Jeff Sessions Ends DACA — He Also Praised Keeping Out Jews In The 1920s
Attorney General Jeff Sessions, who announced the end of the DACA program on Tuesday, once praised laws that kept Jewish refugees from entering the United States as “good for America” - a contention that attests to the ex-Alabama senator’s ever-present nativist convictions.
Sessions was referring in his remarks, first made two years ago on Steve Bannon’s Breitbart News radio program, to the National Origins Act, which established minuscule quotas for immigrants coming to the country from Eastern and Southern Europe and other “non-white” areas of the world.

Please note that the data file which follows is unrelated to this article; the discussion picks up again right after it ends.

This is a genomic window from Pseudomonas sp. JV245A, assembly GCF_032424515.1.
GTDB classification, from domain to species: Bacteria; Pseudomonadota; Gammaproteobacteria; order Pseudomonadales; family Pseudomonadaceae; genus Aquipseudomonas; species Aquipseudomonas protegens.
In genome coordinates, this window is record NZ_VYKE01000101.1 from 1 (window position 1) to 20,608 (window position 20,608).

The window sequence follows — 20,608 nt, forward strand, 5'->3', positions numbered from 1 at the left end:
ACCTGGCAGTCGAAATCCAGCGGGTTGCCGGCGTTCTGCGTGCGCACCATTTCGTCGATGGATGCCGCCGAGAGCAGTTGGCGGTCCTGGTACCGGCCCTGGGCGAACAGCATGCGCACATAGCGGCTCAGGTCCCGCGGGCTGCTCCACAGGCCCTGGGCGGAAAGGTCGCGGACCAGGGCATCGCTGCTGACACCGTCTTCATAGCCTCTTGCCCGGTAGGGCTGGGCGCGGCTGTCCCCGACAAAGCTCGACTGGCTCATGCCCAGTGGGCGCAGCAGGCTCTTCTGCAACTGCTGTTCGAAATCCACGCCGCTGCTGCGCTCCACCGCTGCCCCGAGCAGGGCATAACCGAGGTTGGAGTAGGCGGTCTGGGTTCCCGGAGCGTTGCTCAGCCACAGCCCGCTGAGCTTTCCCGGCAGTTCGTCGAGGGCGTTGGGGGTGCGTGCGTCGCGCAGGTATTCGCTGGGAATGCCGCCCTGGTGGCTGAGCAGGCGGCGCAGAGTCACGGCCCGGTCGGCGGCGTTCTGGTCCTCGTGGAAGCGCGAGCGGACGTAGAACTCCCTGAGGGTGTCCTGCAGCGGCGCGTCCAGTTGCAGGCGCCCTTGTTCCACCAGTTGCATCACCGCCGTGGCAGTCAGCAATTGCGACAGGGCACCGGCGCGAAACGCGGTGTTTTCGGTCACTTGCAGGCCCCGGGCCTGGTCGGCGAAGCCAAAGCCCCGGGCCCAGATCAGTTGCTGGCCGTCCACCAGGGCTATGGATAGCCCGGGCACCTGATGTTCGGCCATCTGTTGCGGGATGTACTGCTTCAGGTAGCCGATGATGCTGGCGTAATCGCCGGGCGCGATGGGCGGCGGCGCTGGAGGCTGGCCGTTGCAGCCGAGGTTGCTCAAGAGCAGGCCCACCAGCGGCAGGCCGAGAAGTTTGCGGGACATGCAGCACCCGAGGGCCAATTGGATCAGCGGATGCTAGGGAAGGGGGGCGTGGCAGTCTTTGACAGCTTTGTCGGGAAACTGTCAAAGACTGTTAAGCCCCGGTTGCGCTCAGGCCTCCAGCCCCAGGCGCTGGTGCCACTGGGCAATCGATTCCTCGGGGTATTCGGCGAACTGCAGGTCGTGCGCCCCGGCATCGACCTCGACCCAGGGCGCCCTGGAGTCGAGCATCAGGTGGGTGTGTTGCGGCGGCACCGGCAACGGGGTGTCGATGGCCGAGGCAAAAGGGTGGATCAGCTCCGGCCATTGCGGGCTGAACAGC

Passed in 1924, that regime stayed in force until 1965, when President Lyndon Johnson helped open up the United States to a greater volume of more diverse immigrants. The National Origins Act has fallen into historical disrepute for its discriminatory character, and because it was implicated in the exclusion of those fleeing the Holocaust.
On the same show, Sessions bemoaned that America was now in a period of “radical change” when it came immigration, a sentiment to which Bannon agreed. Around the same time, the then-senator introduced a bill that would limit legal immigration. It was voted down almost unanimously in committee.
While a marginal figure in the Senate, Sessions has been able to use his new role as attorney general to influence immigration policy. He has long advocated the cancellation of DACA, which has permitted undocumented immigrants who arrived in the United States as minors to receive work permits and protections against deportation.